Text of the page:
Assess the view that religion in general has negative consequences for women Free essay! Download now
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Assess the view that religion in general has negative consequences for women
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| Words: 1200 | Submitted: 11-May-2008
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DescriptionThe sociological debate surrounding religion and the negative consequences it has for women is highly controversial. There are contrasting views about the role of women within religion. On the one hand it is argued by Marxist feminists such as, Simone De Bevoir (1953) and Bird (1999), that religion is used as an instrument to oppress women.
The sociological debate surrounding religion and the negative consequences it has for women is highly controversial. There are contrasting views about the role of women within religion. On the one hand it is argued by Marxist feminists such as, Simone De Bevoir (1953) and Bird (1999), that religion is used as an instrument to oppress women. In doing so religion reinforces the negative consequences associated with woman as it portrays them as a distraction that ‘pollute society’ Bird (1999). On the other hand, Holm (1994) and Wallis (1984) look at social change and argue that New Religious Movements have occurred in recent times through which equality between men and woman has been established. This can also be seen by church attendance statistics which are composed of both men and women. Hence it can be suggested that women are in fact getting a positive outcome from religion. It is essential however, to consider both these viewpoints in order to be able to successfully assess the viewpoint that religion in general has negative consequences for women.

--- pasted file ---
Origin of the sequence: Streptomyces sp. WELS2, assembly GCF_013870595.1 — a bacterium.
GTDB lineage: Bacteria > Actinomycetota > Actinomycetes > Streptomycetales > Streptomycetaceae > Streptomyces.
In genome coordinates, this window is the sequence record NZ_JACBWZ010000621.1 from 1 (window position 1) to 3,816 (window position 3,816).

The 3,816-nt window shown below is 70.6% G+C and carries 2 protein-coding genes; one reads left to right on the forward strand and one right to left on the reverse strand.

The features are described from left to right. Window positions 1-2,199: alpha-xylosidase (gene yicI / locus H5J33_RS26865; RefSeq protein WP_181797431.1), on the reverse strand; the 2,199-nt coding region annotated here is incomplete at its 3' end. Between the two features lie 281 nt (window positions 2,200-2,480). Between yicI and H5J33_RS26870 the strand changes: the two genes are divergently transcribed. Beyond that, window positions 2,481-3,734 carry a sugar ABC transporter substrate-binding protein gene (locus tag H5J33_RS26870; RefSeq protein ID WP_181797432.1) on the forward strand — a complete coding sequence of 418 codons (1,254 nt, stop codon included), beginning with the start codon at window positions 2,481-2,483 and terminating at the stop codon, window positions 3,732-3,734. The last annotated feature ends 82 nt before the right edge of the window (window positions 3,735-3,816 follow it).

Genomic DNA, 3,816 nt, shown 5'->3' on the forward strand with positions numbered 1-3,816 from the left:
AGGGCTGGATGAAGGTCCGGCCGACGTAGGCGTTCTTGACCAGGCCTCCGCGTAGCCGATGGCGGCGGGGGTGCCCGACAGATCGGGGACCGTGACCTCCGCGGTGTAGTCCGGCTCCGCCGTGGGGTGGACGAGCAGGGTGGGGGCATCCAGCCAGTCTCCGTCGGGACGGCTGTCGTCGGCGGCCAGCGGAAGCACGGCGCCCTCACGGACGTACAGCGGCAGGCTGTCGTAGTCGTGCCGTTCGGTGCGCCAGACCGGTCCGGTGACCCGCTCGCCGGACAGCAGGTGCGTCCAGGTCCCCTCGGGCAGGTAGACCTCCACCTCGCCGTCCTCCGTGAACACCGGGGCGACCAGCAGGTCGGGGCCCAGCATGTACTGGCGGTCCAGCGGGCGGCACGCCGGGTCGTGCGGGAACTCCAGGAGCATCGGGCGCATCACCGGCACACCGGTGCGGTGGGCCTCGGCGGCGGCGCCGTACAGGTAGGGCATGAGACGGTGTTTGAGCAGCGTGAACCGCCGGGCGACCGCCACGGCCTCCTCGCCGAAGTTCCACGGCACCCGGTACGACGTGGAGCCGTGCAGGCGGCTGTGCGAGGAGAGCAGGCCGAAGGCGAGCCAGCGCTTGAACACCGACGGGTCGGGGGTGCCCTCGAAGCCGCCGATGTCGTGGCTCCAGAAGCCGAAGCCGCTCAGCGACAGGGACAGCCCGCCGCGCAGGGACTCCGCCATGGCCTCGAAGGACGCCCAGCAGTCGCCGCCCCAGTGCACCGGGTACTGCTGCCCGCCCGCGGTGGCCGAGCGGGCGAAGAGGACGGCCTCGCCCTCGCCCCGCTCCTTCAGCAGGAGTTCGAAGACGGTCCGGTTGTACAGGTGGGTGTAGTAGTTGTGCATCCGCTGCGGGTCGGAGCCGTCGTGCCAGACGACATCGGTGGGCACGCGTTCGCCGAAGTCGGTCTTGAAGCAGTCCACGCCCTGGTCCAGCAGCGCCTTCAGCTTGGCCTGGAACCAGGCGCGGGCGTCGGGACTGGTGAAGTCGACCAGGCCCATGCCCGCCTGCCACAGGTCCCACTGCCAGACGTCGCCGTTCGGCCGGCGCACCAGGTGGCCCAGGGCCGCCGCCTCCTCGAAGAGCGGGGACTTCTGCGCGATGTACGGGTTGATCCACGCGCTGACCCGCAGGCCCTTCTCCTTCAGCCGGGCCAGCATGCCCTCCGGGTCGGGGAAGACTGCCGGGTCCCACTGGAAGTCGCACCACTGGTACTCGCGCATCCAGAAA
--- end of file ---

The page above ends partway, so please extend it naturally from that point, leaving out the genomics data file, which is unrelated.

In the sociology of religion there are varying interpretations of the role of women. The view that religion has negative consequences for women is conveyed in the study by Simone De Bevoir (1953) who is a Marxist feminist and sees religion as patriarchal and oppressive. She supports the Marxist standpoint and suggests that religion is oppressive and serves to control and compensate the second class status given to woman. Which is similar to Marx’s viewpoint on the polerteriants who believe religion gives women a false belief that they will be compensated for their suffering on earth by equality in heaven. This argument continues to suggest that religion is patriarchal thus; it is inevitable that it will end up having negative consequences for women.
Furthermore, religion often tends to have negative consequences for women as they are perceived as a distraction, Bird (1999) and therefore it is difficult to see how they can have any real impact in religion due to the negative connotations and stigmas attached to them by religion. This view is supported by Turner (1983) who argues that ascetism is encouraged in religion which revolves around the idea of repressing physical pleasure. This practice is most commonly associated with priests who perceive women as a distraction. However, it could be suggested, that it is men themselves that are weak and are unable to control their desires. While one viewpoint argues that women in general have negative consequences in religion. Leila Ahmed (1992) on the other hand, acknowledges that religion can also have positive connotations towards women, however these are all dependant on an individual’s interpretation of what they perceive as being oppressive or liberating for instance the hijab or being a nun can be interpretated as either one.
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